Summerland is a census-designated place (CDP) in Santa Barbara County, California, United States. The population was 1,545 at the 2000 census. The town includes a school and a Presbyterian Church. There are many small businesses.
Tar from natural oil seeps in the Summerland area was long used as a sealant, both by the native Chumash peoples and by the Spanish builders of the Mission Santa Barbara, who used it as waterproofing for the roof. In 1883, Spiritualist and real estate speculator H.L. Williams founded the town of Summerland. He named it as an advertisement for the excellent weather, and in 1888 divided his land tract, on a moderately sloping hill facing the ocean, into numerous parcels. He promoted the tiny lots – 25 x 60 – to fellow spiritualists, who bought them in quantity and moved to the area. The houses they built included bizarre architectural features such as doors which opened to walls, and stairways ascending to nowhere. The spiritual center of the town was a community séance room, demolished only when Highway 101 was put through in the 1950s.
In the 1890s, oil development began in the coastal area of Summerland, at the Summerland Oil Field. Numerous wooden oil derricks sprouted on the beach, and on piers stretching into the ocean, as seen in the photograph. The world's first offshore oil well, drilled into the sea floor, was at this location. Production at this beach area peaked before 1910, although most of the rigs remained into the 1920s. Peak production from the onshore portion of the Summerland Field did not actually occur until 1930; the last oil was pumped from the nearshore region in 1940. In 1957, Standard Oil Co. of California (now Chevron) found the large Summerland Offshore Oil Field, several miles offshore, which is still in production.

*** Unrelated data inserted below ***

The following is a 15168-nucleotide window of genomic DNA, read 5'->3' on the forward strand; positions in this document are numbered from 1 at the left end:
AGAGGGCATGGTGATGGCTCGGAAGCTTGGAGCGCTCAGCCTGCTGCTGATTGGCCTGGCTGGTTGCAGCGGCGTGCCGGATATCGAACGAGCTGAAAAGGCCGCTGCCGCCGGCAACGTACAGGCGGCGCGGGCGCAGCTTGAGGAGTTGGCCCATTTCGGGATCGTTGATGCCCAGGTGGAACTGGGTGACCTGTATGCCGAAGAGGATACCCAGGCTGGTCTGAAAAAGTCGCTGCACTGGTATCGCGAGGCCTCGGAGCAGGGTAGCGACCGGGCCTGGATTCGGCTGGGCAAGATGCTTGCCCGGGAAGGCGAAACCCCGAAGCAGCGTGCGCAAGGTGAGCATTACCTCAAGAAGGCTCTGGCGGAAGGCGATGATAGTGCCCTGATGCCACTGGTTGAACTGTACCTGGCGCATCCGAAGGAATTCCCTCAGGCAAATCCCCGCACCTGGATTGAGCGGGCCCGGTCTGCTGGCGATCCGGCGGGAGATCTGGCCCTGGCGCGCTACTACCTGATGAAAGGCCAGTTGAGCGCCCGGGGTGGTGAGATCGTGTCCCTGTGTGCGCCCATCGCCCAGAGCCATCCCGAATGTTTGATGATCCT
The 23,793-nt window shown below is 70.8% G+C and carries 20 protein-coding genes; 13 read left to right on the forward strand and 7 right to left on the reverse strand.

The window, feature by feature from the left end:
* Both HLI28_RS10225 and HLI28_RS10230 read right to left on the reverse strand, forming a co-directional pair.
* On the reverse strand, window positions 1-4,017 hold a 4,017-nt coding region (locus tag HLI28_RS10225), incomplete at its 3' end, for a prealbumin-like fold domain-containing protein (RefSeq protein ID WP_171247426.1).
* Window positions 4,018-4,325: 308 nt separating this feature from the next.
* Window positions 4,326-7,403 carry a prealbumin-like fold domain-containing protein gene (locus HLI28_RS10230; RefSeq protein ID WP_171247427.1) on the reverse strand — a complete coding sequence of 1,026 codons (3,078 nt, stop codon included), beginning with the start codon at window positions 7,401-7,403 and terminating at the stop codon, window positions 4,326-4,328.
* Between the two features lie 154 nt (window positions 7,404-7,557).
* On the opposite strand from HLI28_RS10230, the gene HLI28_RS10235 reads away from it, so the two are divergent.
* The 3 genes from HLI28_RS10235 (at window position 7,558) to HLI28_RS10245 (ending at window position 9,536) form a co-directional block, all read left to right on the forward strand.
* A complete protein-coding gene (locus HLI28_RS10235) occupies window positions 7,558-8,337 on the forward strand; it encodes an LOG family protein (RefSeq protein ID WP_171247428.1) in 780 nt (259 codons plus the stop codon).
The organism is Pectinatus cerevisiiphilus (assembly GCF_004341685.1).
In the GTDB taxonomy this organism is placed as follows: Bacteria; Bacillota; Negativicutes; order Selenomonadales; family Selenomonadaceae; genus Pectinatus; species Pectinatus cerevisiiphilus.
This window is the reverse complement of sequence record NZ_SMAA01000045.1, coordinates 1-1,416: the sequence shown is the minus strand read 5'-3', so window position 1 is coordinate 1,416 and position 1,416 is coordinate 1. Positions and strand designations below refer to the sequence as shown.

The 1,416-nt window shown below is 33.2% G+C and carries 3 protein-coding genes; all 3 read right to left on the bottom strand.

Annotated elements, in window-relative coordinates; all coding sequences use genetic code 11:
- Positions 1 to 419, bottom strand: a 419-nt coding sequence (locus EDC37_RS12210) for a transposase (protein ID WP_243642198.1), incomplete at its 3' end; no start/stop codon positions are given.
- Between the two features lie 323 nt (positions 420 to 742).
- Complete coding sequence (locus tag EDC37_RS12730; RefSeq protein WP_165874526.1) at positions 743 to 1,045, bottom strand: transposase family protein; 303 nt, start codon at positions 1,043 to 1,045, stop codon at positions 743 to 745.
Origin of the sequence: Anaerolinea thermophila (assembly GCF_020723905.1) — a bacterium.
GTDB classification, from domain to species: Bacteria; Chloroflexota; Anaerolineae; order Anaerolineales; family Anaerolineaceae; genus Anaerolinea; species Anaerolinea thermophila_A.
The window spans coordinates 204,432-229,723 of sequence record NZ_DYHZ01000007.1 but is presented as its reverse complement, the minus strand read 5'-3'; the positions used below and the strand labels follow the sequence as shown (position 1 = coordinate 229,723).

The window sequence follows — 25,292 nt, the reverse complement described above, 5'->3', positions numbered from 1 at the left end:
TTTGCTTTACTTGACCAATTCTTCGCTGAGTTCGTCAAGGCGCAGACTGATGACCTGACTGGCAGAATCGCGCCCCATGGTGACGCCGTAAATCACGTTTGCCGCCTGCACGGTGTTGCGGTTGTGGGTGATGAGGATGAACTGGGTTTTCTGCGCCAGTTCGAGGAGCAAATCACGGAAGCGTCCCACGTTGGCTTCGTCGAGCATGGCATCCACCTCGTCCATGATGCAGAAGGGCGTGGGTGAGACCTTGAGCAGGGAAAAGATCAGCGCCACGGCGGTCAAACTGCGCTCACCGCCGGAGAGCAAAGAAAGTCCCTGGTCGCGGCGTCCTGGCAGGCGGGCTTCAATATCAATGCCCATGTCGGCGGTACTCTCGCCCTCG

In January 1969, a blowout at this field produced the infamous Santa Barbara Oil Spill, a formative event for the modern environmental movement.
Summerland is located at . It is on the coast directly east of the city of Santa Barbara and west-northwest of the city of Carpinteria, and is almost entirely surrounded by the unincorporated community of Montecito. Summerland has a significantly higher population density than the surrounding area. U.S. Route 101 goes through Summerland.(34.421395, -119.595969)
As of the census of 2000, there were 1,545 people, 715 households, and 368 families residing in the CDP. The population density was 764.7 people per square mile (295.3/km²). There were 784 housing units at an average density of 388.0/sq mi (149.9/km²). The racial makeup of the CDP was 91.78% White, 0.45% African American, 0.26% Native American, 2.39% Asian, 0.13% Pacific Islander, 2.27% from other races, and 2.72% from two or more races. Hispanic or Latino of any race were 7.44% of the population.
There were 715 households out of which 17.9% had children under the age of 18 living with them, 42.2% were married couples living together, 7.4% had a female householder with no husband present, and 48.5% were non-families. 33.1% of all households were made up of individuals and 5.5% had someone living alone who was 65 years of age or older. The average household size was 2.16 and the average family size was 2.70.
In the CDP the population was spread out with 14.6% under the age of 18, 6.7% from 18 to 24, 34.2% from 25 to 44, 32.9% from 45 to 64, and 11.7% who were 65 years of age or older. The median age was 42 years. For every 100 females there were 93.9 males. For every 100 females age 18 and over, there were 91.9 males.
The median income for a household in the CDP was $53,964, and the median income for a family was $75,625. Males had a median income of $50,469 versus $41,042 for females. The per capita income for the CDP was $41,668. About 4.5% of families and 9.5% of the population were below the poverty line, including 7.5% of those under age 18 and none of those age 65 or over.